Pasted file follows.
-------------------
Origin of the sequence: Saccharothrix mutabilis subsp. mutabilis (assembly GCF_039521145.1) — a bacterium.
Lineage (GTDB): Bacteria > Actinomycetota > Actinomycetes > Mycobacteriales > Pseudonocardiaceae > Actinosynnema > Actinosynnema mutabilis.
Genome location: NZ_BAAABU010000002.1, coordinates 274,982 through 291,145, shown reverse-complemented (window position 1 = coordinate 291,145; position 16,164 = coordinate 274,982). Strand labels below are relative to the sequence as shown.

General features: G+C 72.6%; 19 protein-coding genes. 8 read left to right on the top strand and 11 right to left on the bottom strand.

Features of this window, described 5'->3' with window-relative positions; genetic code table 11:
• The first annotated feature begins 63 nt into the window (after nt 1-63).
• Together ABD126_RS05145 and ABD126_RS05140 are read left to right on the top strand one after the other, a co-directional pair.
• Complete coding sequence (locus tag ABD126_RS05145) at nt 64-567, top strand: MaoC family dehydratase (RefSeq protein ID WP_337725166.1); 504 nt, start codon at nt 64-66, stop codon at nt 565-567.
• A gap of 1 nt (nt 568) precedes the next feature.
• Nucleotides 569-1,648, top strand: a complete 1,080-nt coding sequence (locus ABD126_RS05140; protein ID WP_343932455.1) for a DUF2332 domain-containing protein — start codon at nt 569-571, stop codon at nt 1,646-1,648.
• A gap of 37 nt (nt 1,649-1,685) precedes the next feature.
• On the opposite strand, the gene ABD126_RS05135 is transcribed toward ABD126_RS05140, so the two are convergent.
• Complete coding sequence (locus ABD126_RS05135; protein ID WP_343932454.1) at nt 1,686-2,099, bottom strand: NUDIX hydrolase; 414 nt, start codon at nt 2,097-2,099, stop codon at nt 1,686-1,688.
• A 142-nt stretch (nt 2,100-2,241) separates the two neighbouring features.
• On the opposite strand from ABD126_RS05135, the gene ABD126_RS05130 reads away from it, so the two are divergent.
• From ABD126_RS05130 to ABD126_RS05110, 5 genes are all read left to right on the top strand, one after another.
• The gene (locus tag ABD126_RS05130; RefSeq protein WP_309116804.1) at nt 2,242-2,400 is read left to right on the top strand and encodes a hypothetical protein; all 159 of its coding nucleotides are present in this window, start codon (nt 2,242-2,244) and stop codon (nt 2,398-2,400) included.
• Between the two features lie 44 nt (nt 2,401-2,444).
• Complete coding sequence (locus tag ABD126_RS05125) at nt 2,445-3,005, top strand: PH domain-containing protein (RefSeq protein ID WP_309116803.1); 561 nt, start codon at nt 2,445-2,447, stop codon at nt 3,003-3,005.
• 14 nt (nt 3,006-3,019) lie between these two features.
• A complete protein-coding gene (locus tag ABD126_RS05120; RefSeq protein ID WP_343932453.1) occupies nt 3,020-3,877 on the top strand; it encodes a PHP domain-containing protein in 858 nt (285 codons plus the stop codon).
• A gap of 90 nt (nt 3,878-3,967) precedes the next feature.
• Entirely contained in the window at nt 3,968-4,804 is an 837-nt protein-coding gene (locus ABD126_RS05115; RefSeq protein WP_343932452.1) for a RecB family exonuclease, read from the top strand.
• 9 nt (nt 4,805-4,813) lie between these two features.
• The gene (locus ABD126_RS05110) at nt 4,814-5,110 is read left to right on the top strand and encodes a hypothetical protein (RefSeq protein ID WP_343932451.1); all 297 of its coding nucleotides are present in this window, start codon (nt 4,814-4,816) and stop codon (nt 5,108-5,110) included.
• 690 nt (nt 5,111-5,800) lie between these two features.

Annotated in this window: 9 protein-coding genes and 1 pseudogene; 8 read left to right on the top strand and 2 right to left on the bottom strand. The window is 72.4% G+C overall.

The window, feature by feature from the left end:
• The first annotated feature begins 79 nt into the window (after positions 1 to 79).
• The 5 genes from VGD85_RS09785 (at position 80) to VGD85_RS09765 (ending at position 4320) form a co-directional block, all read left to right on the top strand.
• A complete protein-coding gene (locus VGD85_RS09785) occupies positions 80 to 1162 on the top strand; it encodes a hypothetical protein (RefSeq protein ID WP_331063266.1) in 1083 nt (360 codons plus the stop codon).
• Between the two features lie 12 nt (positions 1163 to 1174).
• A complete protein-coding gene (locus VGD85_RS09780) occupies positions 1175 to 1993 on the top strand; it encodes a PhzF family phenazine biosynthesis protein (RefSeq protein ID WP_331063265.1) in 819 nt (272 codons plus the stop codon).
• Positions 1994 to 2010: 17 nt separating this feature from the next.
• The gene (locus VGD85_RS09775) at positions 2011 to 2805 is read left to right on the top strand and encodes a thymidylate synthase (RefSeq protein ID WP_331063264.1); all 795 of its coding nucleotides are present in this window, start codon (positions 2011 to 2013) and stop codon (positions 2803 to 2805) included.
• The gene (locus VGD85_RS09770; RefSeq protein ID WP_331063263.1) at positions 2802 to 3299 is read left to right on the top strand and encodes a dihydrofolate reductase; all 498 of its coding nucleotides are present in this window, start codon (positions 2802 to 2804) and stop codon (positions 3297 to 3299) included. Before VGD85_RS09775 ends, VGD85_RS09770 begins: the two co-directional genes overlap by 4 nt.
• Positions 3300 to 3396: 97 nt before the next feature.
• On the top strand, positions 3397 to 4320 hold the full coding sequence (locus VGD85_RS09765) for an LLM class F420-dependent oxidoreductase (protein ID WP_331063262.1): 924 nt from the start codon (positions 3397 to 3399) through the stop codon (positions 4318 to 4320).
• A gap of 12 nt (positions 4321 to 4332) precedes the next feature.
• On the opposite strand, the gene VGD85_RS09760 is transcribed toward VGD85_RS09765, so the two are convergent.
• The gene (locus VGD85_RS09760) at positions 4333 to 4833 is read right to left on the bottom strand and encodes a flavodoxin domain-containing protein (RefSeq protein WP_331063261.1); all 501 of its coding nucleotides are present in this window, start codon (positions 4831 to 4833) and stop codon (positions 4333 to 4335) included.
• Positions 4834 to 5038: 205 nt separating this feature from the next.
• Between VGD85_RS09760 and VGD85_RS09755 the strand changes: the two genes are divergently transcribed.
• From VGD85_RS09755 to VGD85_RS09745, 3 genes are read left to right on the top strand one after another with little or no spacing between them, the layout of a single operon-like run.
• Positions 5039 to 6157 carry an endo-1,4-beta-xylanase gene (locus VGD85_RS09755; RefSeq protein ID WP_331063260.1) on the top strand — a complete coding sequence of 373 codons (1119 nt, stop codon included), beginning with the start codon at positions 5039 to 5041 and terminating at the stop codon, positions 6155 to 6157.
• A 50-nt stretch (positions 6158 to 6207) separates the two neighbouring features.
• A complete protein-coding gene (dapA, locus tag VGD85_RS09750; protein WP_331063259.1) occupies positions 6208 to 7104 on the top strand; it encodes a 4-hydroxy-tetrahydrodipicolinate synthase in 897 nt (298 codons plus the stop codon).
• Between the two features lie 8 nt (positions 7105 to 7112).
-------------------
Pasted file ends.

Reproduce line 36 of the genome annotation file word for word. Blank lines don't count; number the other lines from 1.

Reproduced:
• The gene (locus VGD85_RS09770; RefSeq protein ID WP_331063263.1) at positions 2802 to 3299 is read left to right on the top strand and encodes a dihydrofolate reductase; all 498 of its coding nucleotides are present in this window, start codon (positions 2802 to 2804) and stop codon (positions 3297 to 3299) included. Before VGD85_RS09775 ends, VGD85_RS09770 begins: the two co-directional genes overlap by 4 nt.